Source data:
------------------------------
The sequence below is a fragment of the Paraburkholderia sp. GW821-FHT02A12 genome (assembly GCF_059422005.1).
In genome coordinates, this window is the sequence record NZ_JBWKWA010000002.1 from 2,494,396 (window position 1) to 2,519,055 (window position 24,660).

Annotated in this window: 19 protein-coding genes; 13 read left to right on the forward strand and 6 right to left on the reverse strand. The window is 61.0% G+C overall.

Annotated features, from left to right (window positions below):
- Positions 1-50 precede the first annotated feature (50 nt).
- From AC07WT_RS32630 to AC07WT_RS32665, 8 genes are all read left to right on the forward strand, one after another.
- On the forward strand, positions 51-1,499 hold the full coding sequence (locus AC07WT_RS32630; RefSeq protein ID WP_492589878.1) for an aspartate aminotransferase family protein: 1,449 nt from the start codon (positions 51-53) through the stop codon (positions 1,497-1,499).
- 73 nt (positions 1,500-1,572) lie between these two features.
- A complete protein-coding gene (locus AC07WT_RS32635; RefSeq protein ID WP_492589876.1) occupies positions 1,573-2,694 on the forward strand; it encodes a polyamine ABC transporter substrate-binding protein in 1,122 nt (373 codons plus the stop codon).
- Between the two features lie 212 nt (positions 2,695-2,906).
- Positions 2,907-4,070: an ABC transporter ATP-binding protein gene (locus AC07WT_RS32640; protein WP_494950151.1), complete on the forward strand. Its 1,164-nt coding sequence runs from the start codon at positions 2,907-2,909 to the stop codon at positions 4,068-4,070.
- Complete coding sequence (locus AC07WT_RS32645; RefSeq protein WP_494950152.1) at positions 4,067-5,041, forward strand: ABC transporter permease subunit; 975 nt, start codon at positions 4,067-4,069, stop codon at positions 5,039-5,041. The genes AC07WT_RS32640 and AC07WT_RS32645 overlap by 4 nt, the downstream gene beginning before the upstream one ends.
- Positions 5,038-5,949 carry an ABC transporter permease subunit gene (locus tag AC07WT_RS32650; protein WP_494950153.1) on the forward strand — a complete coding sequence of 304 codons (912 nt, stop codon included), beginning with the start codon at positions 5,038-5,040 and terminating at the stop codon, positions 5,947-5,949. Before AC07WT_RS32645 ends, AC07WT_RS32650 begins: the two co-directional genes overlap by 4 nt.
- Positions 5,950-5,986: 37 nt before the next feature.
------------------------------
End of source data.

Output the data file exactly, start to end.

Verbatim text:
The sequence below is a fragment of the Paraburkholderia sp. GW821-FHT02A12 genome (assembly GCF_059422005.1).
In genome coordinates, this window is the sequence record NZ_JBWKWA010000002.1 from 2,494,396 (window position 1) to 2,519,055 (window position 24,660).

Annotated in this window: 19 protein-coding genes; 13 read left to right on the forward strand and 6 right to left on the reverse strand. The window is 61.0% G+C overall.

Annotated features, from left to right (window positions below):
- Positions 1-50 precede the first annotated feature (50 nt).
- From AC07WT_RS32630 to AC07WT_RS32665, 8 genes are all read left to right on the forward strand, one after another.
- On the forward strand, positions 51-1,499 hold the full coding sequence (locus AC07WT_RS32630; RefSeq protein ID WP_492589878.1) for an aspartate aminotransferase family protein: 1,449 nt from the start codon (positions 51-53) through the stop codon (positions 1,497-1,499).
- 73 nt (positions 1,500-1,572) lie between these two features.
- A complete protein-coding gene (locus AC07WT_RS32635; RefSeq protein ID WP_492589876.1) occupies positions 1,573-2,694 on the forward strand; it encodes a polyamine ABC transporter substrate-binding protein in 1,122 nt (373 codons plus the stop codon).
- Between the two features lie 212 nt (positions 2,695-2,906).
- Positions 2,907-4,070: an ABC transporter ATP-binding protein gene (locus AC07WT_RS32640; protein WP_494950151.1), complete on the forward strand. Its 1,164-nt coding sequence runs from the start codon at positions 2,907-2,909 to the stop codon at positions 4,068-4,070.
- Complete coding sequence (locus AC07WT_RS32645; RefSeq protein WP_494950152.1) at positions 4,067-5,041, forward strand: ABC transporter permease subunit; 975 nt, start codon at positions 4,067-4,069, stop codon at positions 5,039-5,041. The genes AC07WT_RS32640 and AC07WT_RS32645 overlap by 4 nt, the downstream gene beginning before the upstream one ends.
- Positions 5,038-5,949 carry an ABC transporter permease subunit gene (locus tag AC07WT_RS32650; protein WP_494950153.1) on the forward strand — a complete coding sequence of 304 codons (912 nt, stop codon included), beginning with the start codon at positions 5,038-5,040 and terminating at the stop codon, positions 5,947-5,949. Before AC07WT_RS32645 ends, AC07WT_RS32650 begins: the two co-directional genes overlap by 4 nt.
- Positions 5,950-5,986: 37 nt before the next feature.